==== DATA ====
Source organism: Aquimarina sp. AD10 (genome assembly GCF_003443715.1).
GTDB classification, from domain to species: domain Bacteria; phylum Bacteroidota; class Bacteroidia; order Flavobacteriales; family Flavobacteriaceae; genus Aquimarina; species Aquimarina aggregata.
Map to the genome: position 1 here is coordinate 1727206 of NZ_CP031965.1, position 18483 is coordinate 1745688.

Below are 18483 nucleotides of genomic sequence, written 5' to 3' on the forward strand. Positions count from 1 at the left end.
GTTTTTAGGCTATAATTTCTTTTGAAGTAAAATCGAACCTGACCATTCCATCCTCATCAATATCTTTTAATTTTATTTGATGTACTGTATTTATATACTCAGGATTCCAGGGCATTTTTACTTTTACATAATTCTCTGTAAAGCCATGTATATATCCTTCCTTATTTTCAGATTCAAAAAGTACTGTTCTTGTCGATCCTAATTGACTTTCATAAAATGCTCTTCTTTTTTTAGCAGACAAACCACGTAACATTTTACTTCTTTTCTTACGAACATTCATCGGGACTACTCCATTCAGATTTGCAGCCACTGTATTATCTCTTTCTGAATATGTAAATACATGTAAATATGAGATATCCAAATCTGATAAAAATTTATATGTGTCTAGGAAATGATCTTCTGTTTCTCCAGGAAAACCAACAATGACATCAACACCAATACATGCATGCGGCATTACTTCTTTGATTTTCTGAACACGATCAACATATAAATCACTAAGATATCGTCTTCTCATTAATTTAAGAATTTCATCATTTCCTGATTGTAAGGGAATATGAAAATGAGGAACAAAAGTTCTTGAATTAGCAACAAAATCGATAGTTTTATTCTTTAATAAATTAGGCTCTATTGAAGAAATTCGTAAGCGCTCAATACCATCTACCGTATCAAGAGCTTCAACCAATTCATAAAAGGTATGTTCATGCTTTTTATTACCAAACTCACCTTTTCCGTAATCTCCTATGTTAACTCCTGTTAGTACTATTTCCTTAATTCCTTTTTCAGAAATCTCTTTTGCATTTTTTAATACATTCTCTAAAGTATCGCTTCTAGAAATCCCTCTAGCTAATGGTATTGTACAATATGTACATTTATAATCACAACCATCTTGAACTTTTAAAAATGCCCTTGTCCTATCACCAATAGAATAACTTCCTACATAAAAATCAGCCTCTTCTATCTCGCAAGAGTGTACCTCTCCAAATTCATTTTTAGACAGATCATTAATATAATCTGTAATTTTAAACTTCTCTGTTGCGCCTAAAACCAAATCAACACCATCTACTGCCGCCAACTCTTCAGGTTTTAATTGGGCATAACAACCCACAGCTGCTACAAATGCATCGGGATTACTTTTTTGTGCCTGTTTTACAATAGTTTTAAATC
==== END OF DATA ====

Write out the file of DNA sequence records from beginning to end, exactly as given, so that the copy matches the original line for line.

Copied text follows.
Source organism: Aquimarina sp. AD10 (genome assembly GCF_003443715.1).
GTDB classification, from domain to species: domain Bacteria; phylum Bacteroidota; class Bacteroidia; order Flavobacteriales; family Flavobacteriaceae; genus Aquimarina; species Aquimarina aggregata.
Map to the genome: position 1 here is coordinate 1727206 of NZ_CP031965.1, position 18483 is coordinate 1745688.

Below are 18483 nucleotides of genomic sequence, written 5' to 3' on the forward strand. Positions count from 1 at the left end.
GTTTTTAGGCTATAATTTCTTTTGAAGTAAAATCGAACCTGACCATTCCATCCTCATCAATATCTTTTAATTTTATTTGATGTACTGTATTTATATACTCAGGATTCCAGGGCATTTTTACTTTTACATAATTCTCTGTAAAGCCATGTATATATCCTTCCTTATTTTCAGATTCAAAAAGTACTGTTCTTGTCGATCCTAATTGACTTTCATAAAATGCTCTTCTTTTTTTAGCAGACAAACCACGTAACATTTTACTTCTTTTCTTACGAACATTCATCGGGACTACTCCATTCAGATTTGCAGCCACTGTATTATCTCTTTCTGAATATGTAAATACATGTAAATATGAGATATCCAAATCTGATAAAAATTTATATGTGTCTAGGAAATGATCTTCTGTTTCTCCAGGAAAACCAACAATGACATCAACACCAATACATGCATGCGGCATTACTTCTTTGATTTTCTGAACACGATCAACATATAAATCACTAAGATATCGTCTTCTCATTAATTTAAGAATTTCATCATTTCCTGATTGTAAGGGAATATGAAAATGAGGAACAAAAGTTCTTGAATTAGCAACAAAATCGATAGTTTTATTCTTTAATAAATTAGGCTCTATTGAAGAAATTCGTAAGCGCTCAATACCATCTACCGTATCAAGAGCTTCAACCAATTCATAAAAGGTATGTTCATGCTTTTTATTACCAAACTCACCTTTTCCGTAATCTCCTATGTTAACTCCTGTTAGTACTATTTCCTTAATTCCTTTTTCAGAAATCTCTTTTGCATTTTTTAATACATTCTCTAAAGTATCGCTTCTAGAAATCCCTCTAGCTAATGGTATTGTACAATATGTACATTTATAATCACAACCATCTTGAACTTTTAAAAATGCCCTTGTCCTATCACCAATAGAATAACTTCCTACATAAAAATCAGCCTCTTCTATCTCGCAAGAGTGTACCTCTCCAAATTCATTTTTAGACAGATCATTAATATAATCTGTAATTTTAAACTTCTCTGTTGCGCCTAAAACCAAATCAACACCATCTACTGCCGCCAACTCTTCAGGTTTTAATTGGGCATAACAACCCACAGCTGCTACAAATGCATCGGGATTACTTTTTTGTGCCTGTTTTACAATAGTTTTAAATC